Maker of BlackBerry Introduces Tablet

>> Tuesday, September 28, 2010



OTTAWA (Time New York Time) - Research In Motion, the Canadian maker of BlackBerry, introduced its first tablet PC on Monday at a developer conference in San Francisco. But a return to his roots, the company said the new device, the BlackBerry playbook, mainly aimed at professional users.

After the popularization of wireless e-mail, RIM has transferred much of its leadership in the smartphone market from Apple and mobile phones based on Android operating system from Google.

The launch of a tablet PC will not end criticism from some analysts that RIM is now catching up with Apple. But at the end of the playbook of Apple iPad, Michael Lazaridis, co-CEO of RIM, to distinguish said that the new tablet contains several features requested by the ministries of information technology business.

In a speech to delegates in Congress, Mr. Lazaridis playbook called "the first tablet professional" and repeatedly emphasized that it fully compatible with special servers that companies and governments now use to control and monitor the BlackBerry employees.

Although the company offered few details about the new device, it has many questions unanswered, including the price of the tablet. The company was also vague about the release date, saying only that it will be available early next year.

Among the new features of the playbook that will enable documents on computer screens or television to watch, but Mr. Lazaridis made no effort to use during his presentation. If animation that reproduces the plane appeared above him on a big screen, it is not little more with the playbook in hand to light.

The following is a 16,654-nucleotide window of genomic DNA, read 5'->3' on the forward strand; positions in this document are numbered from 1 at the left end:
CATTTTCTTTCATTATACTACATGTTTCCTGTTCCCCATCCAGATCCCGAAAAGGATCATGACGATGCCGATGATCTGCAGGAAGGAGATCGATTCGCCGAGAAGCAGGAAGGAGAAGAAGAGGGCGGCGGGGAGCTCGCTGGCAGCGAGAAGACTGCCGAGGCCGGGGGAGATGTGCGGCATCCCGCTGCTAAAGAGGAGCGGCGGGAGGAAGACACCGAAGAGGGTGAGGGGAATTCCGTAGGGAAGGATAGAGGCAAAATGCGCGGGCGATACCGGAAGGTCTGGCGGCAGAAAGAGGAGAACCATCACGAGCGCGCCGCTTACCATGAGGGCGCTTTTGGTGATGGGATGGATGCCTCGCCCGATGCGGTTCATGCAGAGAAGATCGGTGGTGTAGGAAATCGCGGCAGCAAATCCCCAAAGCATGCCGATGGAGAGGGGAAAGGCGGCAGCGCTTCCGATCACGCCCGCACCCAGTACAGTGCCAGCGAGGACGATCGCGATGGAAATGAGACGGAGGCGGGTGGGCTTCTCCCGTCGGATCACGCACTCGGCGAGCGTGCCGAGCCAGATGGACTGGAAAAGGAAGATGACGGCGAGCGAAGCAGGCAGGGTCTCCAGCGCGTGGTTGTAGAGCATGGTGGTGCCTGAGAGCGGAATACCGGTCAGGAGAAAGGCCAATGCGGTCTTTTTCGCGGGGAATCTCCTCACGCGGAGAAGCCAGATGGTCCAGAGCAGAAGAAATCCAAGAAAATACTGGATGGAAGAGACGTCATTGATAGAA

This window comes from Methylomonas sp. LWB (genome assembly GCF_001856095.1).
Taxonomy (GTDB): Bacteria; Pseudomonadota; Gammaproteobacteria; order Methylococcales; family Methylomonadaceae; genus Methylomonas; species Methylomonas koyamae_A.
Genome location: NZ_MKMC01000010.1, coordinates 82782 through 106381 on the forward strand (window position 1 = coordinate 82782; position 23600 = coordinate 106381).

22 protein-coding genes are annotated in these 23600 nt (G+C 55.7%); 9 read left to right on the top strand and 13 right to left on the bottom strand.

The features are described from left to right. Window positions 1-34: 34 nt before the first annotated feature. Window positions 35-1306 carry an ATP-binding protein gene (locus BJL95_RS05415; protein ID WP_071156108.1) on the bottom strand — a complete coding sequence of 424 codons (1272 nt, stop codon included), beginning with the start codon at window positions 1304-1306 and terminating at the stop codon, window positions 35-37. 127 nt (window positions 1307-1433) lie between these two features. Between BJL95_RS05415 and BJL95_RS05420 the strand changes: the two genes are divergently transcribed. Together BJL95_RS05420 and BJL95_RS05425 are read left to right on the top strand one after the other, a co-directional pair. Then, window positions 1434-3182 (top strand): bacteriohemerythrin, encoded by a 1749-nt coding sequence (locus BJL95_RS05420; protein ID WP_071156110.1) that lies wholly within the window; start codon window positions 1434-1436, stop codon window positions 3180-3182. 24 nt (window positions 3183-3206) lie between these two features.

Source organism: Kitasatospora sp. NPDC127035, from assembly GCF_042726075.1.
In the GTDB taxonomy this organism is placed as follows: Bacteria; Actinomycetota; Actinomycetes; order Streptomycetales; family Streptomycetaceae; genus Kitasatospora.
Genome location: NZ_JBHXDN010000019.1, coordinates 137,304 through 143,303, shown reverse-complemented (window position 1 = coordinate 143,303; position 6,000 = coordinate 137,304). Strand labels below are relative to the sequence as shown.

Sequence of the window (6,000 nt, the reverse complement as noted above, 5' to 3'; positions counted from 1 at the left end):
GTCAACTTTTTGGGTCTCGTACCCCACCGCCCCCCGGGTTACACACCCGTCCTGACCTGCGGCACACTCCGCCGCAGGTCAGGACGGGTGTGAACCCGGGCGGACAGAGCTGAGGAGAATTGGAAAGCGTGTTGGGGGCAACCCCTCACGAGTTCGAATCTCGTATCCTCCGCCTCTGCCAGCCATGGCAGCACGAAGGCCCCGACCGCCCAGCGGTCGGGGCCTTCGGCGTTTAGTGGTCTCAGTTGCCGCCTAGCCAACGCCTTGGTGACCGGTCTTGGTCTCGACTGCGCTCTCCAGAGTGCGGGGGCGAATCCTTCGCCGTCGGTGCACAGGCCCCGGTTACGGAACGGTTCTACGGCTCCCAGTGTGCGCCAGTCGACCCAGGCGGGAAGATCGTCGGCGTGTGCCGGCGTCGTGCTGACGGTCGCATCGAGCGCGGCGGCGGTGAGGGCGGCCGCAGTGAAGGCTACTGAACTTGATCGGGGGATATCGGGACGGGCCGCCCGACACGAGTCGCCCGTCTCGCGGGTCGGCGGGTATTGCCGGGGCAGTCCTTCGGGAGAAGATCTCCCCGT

"This is a very real product," said Charles S. Golvin, principal analyst at Forrester Research. "But of course, is very much a work in progress."

Perhaps responding to criticism that the operating system for mobile RIM is exceeded, the playbook used a new operating system developed by QNX Software Systems, a Harman International RIM acquired earlier this year.

The new device can also web pages created using Adobe Flash, a capability not found on the IPAD. To underline this point, Shantanu Narayen, president and CEO of Adobe, appeared on stage with Mr. Lazaridis.

Although RIM's phones and tablets will be incompatible operating systems, Mr. Golvin expect that application developers outside software work around this problem by using Flash, and the standard protocols of the webpage.

R.I.M. was far behind Apple in terms of the number of applications available for its handheld devices. But immediately after the announcement of strategies, Amazon said it would be an application executed Kindle e-book for the book of matches.

Unlike the more expensive iPads, the playbook is not direct access to cellular networks. Users can however access the Internet via a Bluetooth wireless connection for their Blackberry or the use of WiFi networks

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